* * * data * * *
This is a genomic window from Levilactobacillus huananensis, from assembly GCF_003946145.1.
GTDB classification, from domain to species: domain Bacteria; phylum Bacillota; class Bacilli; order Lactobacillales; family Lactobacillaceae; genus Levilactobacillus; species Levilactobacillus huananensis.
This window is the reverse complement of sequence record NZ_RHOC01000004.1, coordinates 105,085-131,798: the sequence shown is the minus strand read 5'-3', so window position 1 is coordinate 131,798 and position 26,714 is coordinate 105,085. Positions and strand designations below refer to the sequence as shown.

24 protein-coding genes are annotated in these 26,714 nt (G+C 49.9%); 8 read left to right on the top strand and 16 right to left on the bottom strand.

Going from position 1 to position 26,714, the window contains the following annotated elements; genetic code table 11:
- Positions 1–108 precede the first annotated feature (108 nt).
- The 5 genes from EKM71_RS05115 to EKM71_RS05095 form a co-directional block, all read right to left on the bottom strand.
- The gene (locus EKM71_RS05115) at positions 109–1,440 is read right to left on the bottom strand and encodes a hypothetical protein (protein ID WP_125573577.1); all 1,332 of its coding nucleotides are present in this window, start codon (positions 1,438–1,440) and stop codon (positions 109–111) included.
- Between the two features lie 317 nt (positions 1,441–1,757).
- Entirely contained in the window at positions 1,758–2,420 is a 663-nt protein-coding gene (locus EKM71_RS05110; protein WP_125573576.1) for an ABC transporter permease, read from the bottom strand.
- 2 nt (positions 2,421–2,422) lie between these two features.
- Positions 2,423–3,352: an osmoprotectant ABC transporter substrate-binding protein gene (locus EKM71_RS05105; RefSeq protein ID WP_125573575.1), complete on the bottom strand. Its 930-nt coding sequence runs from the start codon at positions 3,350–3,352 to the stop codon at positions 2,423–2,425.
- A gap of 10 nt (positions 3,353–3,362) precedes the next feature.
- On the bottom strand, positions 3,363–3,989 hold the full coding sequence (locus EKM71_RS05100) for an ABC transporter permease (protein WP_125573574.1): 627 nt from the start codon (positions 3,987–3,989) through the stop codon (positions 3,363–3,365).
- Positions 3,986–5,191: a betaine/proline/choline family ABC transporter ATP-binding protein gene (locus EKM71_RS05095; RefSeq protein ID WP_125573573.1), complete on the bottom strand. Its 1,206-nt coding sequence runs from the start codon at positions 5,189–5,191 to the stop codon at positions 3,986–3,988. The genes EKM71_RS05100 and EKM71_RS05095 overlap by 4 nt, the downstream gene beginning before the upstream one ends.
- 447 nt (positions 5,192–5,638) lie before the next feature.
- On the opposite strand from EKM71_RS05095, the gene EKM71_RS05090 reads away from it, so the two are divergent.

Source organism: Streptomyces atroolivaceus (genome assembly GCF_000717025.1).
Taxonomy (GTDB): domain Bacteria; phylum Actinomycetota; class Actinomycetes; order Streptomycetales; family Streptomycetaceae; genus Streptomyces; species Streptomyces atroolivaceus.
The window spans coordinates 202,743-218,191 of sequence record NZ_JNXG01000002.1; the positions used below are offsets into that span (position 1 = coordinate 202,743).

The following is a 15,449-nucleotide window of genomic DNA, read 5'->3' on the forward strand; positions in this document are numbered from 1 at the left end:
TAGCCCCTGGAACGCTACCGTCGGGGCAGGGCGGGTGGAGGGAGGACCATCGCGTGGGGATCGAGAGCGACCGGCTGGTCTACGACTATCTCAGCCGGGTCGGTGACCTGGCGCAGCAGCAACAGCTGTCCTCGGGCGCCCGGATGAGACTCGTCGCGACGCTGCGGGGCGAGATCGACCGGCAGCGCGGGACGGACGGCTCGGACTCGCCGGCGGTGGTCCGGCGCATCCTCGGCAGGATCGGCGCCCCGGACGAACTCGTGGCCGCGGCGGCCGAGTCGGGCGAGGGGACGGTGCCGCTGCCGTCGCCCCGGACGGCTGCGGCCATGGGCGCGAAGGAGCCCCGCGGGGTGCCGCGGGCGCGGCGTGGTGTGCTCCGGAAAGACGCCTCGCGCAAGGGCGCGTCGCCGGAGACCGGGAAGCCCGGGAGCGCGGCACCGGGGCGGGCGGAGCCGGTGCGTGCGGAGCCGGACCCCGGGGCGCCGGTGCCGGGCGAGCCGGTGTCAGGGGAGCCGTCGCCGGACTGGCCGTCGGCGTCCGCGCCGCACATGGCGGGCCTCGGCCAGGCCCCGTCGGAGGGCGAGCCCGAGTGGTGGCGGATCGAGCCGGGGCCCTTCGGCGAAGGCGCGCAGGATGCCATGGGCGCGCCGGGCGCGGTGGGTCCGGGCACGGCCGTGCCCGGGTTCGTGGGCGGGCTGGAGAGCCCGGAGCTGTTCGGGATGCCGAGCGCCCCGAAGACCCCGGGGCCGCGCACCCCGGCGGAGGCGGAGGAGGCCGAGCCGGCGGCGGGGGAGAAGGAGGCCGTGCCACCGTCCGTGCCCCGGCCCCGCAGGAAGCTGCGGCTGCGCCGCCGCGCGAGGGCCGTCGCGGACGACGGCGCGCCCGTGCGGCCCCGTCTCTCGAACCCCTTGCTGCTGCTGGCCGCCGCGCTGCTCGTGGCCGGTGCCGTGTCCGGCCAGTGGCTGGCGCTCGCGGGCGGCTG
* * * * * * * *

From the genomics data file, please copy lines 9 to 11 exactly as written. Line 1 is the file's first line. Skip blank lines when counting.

- Between the two features lie 317 nt (positions 1,441–1,757).
- Entirely contained in the window at positions 1,758–2,420 is a 663-nt protein-coding gene (locus EKM71_RS05110; protein WP_125573576.1) for an ABC transporter permease, read from the bottom strand.
- 2 nt (positions 2,421–2,422) lie between these two features.